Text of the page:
The New Medicare Contribution Tax
By Joshua Power, Supervisor, Tax Services
As previously discussed within the June 28, 2012 Tax Flash, the Medicare Contribution Tax will be in effect as of January 2013. The tax applies to individuals, estates and trusts and imposes an additional 3.8% tax on net investment income for taxpayers with modified adjusted gross income (MAGI) above threshold amounts.
For purposes of the new tax, MAGI is defined as the taxpayer’s adjusted gross income (or, AGI-which is basically total gross income for most taxpayers) plus any net foreign earned income which might be excluded from AGI under specific Internal Revenue Code provisions. Net investment income is generally investment income, such as interest, dividends, annuities, royalties, rent and capital gains, reduced by the deductions applicable to such income, such as advisory fees.
Even though the tax won’t take effect until next year, there are a number of planning options available to help taxpayers reduce the effects of the tax. Since the tax applies to the lesser of a taxpayer’s net investment income or the excess of the taxpayer’s MAGI over the threshold amount, there are two basic strategies to plan for the tax increase:
- those which lower the taxpayer’s net investment income and
- those based on lowering MAGI.
Below are some examples of strategies that may reduce the effects of the surtax:
Strategies Based on Lowering Net Investment Income
Taxpayers may consider shifting investments to municipal bonds, which are tax-free for Federal purposes. Traditionally, the decision to invest in municipal bonds is driven by the difference in the return given by municipal bonds as compared to taxable investment vehicles such as corporate bonds. The applicability of the new tax to taxable corporate bonds, but not the nontaxable municipal bonds, might narrow this difference. Factoring in the potential for state non-taxability, the municipal bond may become an even more attractive investment if the Medicare Contribution Tax survives.
Investing in a life insurance policy gives a taxpayer tax-free growth until the earnings are withdrawn from the policy, thus, a taxpayer without urgent needs for immediate cash flow may consider investing in a life insurance policy as a tax-deferral strategy. For instance, a taxpayer can purchase a life insurance policy by paying a single premium of $50,000. Ten years later, when the policy’s cash value has increased to $80,000, the taxpayer decides to withdraw $5,000. Given these facts, none of the $30,000 of earnings to date is subject to tax since it remains in the policy, nor is the withdrawal of $5,000 subject to tax since it is a return of the initial investment. This result applies specifically to life insurance contracts where the first dollars distributed are a return of the investment. Until the entire $50,000 is withdrawn, there will be no tax due.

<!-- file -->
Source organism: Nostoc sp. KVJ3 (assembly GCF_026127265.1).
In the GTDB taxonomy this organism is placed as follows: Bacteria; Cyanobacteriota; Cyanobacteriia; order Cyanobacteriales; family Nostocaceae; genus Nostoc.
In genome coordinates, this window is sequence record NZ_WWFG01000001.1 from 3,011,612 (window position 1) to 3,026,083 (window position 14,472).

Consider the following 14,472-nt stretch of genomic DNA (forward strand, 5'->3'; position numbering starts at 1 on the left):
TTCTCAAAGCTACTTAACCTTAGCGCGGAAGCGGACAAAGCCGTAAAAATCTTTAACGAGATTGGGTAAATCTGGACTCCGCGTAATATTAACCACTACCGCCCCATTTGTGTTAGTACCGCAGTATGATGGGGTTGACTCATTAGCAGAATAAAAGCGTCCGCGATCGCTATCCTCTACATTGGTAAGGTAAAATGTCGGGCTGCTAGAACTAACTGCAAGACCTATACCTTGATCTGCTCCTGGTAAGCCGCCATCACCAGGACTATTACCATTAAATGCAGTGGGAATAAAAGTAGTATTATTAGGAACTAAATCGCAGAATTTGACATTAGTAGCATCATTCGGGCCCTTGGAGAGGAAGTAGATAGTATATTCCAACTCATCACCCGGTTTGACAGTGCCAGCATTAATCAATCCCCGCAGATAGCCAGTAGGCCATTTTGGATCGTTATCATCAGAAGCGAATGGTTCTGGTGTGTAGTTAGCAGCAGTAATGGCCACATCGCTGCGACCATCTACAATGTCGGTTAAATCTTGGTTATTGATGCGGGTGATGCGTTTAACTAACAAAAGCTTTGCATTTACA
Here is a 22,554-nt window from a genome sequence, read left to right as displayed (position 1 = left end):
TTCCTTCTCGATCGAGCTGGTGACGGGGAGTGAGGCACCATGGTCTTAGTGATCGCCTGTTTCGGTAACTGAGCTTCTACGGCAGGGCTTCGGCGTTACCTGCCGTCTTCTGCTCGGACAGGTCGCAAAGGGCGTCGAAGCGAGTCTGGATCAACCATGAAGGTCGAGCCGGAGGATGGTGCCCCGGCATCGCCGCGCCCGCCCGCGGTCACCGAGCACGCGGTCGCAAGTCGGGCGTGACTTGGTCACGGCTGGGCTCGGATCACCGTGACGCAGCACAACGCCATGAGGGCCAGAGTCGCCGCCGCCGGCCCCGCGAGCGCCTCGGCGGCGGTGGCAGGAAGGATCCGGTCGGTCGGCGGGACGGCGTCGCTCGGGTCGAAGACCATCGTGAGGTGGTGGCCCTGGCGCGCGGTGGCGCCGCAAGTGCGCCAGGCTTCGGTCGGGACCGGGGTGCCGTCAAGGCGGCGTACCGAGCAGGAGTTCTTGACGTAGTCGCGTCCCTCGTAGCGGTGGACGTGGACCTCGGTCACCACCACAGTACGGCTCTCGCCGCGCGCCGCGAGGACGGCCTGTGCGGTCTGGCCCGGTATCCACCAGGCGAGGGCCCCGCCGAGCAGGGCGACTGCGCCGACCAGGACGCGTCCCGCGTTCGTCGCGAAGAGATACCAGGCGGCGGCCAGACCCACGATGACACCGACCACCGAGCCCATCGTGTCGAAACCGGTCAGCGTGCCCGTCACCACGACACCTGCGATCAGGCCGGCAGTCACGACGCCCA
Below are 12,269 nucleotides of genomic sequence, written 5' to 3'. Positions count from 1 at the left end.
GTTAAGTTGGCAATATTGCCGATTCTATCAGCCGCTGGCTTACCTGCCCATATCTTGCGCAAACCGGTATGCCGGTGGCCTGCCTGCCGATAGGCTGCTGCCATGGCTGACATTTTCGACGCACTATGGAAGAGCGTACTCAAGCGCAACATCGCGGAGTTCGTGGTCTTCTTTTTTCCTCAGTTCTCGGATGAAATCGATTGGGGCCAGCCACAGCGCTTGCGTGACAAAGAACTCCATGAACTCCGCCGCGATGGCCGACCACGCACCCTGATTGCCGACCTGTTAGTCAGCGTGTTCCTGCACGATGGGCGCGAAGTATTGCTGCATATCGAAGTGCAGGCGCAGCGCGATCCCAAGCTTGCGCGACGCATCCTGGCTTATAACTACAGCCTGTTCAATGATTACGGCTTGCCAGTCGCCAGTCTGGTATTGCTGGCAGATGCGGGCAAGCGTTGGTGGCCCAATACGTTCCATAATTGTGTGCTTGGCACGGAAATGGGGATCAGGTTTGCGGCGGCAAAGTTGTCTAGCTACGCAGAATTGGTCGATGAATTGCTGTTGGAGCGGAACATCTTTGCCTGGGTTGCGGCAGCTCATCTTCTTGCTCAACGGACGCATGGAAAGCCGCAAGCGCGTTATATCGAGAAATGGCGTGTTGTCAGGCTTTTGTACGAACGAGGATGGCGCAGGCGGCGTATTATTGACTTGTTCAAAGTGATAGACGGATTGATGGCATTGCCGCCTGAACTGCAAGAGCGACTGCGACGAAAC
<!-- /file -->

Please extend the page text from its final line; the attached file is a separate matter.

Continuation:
Should the taxpayer start to recover earnings from the policy, he may be subject to the surtax but only if the MAGI exceed the threshold amounts. Even though the earnings drawn from the policy will be subject to tax, the taxpayer still may be able to plan around the additional tax by deferring withdrawals of earnings until a tax year when his MAGI is below the threshold.
Rental Real Estate
An investment in rental real estate may enable taxpayers to have what would seem to be the best of both worlds: an opportunity to reduce net investment income while still retaining a positive cash flow from the investment. This is possible because of the deduction allowed for depreciation, which can reduce a taxpayer’s rental income position into a tax loss, and offset net investment income for purposes of the surtax. The rental loss may also reduce the taxpayer’s taxable income (depending on other sources of passive or rental income or the level of active participation in the rental properties.)Should the investment property have the potential to appreciate in value, this strategy may be a very effective investment tool.
Timing of Estate/Trust Distributions
The new tax applies to trusts, as well as, individual taxpayers.Since many trusts are created to generate interest and dividend income, they may be hit especially hard with this new provision.Taxpayers who are beneficiaries or trustees of trusts should consider shifting income from the trust to the individual in order to reduce the income of the taxpayer’s trust. Under the “65-day rule” set forth in the tax code, a fiduciary is allowed to treat distributions made within 65 days after the trust’s year end as if they were made during the year (for calendar-year trusts, as if they were made by December 31st). This provides a planning opportunity for both the trust and the individual.